Fewer students in 2021 compared to 2018 reported that they felt close to people at school, felt they were a part of the school or felt happy to be at school.
Fewer students also reported feeling as though their friends and/or family care about them compared to 2018.
Just over half (53%) of students last year were considered highly resilient, meaning they had the skills to bounce back when faced with challenges. In 2018, 59.5% of students were considered to be highly resilient.
What’s being done to lower the risk of suicide for Stark students?
In the past five years, Stark County schools, health, mental health, law enforcement and community organizations who work with youth have deployed a range of initiatives to help lower the risk of suicide among Stark County youth.
StarkMHAR now employs one of Ohio’s few suicide and community response coordinators. Elena Aslanides-Kandis’ job is to work with school and community organizations to help eliminate suicides through prevention, intervention and postvention, a term used to describe activities that reduce risk and promote healing after a suicide.
The countywide agency also has worked with Coleman Health Services to beef up Stark County’s youth mobile response unit, which was just beginning when the contagion began. The unit, whose average response time is 19 minutes, responds to diffuse any immediate mental health concerns and to connect those involved with the resources available to them. The services are provided regardless of a person’s ability to pay.
Stark County’s traditional public schools have increased the number of mental health counselors available to students, with all students having access to an onsite counselor at least weekly.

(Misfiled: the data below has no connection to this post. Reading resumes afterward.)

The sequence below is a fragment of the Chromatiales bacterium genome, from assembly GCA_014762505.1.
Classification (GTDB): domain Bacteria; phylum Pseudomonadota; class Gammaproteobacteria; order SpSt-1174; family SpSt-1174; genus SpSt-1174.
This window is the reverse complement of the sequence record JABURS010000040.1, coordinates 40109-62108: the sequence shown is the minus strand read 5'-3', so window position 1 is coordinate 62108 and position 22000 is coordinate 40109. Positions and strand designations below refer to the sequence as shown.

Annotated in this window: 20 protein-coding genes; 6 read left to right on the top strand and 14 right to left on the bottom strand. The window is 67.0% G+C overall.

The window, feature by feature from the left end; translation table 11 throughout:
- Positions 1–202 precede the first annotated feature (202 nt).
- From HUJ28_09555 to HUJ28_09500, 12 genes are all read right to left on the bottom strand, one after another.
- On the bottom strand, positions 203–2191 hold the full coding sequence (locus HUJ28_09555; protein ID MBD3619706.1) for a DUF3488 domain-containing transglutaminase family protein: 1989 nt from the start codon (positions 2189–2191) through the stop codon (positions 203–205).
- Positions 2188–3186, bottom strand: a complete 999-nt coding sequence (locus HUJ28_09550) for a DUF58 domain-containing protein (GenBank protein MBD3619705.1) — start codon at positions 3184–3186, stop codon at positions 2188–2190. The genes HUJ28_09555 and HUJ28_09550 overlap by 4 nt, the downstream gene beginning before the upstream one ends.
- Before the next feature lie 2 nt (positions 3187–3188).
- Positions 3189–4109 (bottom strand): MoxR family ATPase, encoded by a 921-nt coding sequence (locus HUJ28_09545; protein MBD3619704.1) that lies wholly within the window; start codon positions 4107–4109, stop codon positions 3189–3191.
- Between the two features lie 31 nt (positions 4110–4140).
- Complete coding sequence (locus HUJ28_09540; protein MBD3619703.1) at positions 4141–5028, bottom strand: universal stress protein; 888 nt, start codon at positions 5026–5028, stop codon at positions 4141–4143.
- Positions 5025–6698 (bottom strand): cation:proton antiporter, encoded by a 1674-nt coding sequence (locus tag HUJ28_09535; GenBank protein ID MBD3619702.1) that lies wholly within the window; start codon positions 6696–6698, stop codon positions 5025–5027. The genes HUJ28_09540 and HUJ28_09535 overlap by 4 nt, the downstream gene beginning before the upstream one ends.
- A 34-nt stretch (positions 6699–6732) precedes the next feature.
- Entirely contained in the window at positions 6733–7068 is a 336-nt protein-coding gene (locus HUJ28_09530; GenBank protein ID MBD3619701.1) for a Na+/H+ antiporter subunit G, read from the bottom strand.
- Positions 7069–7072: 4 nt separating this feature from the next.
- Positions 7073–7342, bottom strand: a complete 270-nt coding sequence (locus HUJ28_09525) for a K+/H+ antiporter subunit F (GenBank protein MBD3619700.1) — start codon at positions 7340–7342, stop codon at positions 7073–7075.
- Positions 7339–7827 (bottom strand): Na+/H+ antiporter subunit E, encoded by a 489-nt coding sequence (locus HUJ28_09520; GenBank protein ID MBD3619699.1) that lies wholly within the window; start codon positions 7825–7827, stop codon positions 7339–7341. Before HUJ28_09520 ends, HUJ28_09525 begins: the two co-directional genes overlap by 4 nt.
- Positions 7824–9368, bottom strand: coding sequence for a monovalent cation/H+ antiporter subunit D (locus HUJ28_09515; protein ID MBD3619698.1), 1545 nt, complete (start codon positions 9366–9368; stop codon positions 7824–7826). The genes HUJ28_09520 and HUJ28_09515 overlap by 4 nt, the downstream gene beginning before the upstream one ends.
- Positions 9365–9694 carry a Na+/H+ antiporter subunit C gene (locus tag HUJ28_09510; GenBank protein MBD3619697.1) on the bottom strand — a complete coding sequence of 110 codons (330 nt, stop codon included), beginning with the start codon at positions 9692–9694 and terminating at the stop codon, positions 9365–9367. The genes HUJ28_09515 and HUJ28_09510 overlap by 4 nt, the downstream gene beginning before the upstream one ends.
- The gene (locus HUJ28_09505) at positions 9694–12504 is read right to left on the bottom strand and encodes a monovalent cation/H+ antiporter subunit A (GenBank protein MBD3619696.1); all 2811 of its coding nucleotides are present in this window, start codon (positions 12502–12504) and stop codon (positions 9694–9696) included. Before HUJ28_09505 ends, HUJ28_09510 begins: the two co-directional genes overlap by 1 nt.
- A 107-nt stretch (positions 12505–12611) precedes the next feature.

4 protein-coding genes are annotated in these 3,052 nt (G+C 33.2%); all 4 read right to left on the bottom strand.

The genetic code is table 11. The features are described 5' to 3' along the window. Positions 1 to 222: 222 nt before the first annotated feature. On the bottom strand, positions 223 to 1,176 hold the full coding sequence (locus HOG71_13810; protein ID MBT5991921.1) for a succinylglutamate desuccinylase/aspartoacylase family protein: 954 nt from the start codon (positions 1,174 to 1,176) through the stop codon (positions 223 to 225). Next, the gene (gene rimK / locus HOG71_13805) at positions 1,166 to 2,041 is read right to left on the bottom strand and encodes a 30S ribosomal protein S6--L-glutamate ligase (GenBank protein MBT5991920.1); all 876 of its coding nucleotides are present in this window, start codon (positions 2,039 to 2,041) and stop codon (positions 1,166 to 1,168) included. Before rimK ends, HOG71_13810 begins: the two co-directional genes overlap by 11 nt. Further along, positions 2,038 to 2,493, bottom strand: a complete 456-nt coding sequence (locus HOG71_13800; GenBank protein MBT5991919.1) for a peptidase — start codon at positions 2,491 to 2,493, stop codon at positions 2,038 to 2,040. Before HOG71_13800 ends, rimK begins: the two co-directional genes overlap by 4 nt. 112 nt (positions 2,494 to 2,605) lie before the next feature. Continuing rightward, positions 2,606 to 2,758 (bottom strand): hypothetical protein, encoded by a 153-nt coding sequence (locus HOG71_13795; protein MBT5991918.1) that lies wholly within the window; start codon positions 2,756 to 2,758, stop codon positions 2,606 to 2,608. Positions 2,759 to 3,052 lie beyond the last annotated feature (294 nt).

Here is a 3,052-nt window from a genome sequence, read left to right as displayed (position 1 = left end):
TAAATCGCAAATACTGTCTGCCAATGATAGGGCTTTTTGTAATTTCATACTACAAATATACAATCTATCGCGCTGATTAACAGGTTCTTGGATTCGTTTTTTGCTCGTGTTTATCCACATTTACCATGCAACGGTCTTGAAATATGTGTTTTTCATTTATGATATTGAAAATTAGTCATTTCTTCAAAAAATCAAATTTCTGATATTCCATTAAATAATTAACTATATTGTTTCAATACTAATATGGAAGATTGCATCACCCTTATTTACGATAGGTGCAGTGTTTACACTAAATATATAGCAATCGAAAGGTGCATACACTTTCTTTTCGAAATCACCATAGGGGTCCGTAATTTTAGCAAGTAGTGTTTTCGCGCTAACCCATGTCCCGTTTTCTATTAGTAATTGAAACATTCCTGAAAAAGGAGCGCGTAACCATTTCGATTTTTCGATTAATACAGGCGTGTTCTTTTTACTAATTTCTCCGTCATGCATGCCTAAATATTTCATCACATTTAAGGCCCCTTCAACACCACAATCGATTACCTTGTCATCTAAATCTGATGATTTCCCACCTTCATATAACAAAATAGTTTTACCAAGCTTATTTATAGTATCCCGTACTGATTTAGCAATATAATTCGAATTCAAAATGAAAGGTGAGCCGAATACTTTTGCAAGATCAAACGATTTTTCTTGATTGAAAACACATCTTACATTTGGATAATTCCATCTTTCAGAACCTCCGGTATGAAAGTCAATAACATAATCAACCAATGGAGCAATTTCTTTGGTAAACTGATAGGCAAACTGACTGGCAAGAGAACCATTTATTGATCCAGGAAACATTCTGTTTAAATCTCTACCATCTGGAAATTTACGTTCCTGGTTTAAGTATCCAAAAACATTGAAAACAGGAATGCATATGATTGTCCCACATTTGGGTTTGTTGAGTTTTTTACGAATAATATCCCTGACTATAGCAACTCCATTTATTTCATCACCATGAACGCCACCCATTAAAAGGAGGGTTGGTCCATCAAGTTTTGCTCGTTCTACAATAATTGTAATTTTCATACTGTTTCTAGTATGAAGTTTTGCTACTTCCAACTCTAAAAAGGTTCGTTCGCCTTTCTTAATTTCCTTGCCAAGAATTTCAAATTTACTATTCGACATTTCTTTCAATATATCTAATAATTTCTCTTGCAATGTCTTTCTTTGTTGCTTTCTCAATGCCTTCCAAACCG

The number of school resource officers also has increased to where every Stark County school district employs at least one officer or sheriff deputy. Most Stark County school districts also offer the Say Something Anonymous Reporting System, which allows students to use a mobile app or phone number to anonymously report concerns about a classmate or friend who might be displaying at-risk behaviors.
Each school also has a dedicated CARE Team, which stands for Coordinates and Aligns Resources to Engage, Empower and Educate. Only a third of Stark schools had the team five years ago.
The CARE team is comprised of administrators, school counselors, teachers, staff, family support specialists, community agency providers and school resource officers. These team members seek to identify at-risk students early and help them and their families overcome the challenges they face that have become barriers to learning.
Many schools now offer suicide prevention programs or lessons in resiliency. By next school year, all Ohio schools must provide suicide awareness and prevention lessons as required under the Safety and Violence Education Act. Parents can opt their children out of the lessons.
“I know from the survey that we’re doing better,” said Joe Chaddock, superintendent of the Stark County Educational Service Center. “The kids are telling us we are doing better, but we still have a long way to go. We still have a lot of need out there.”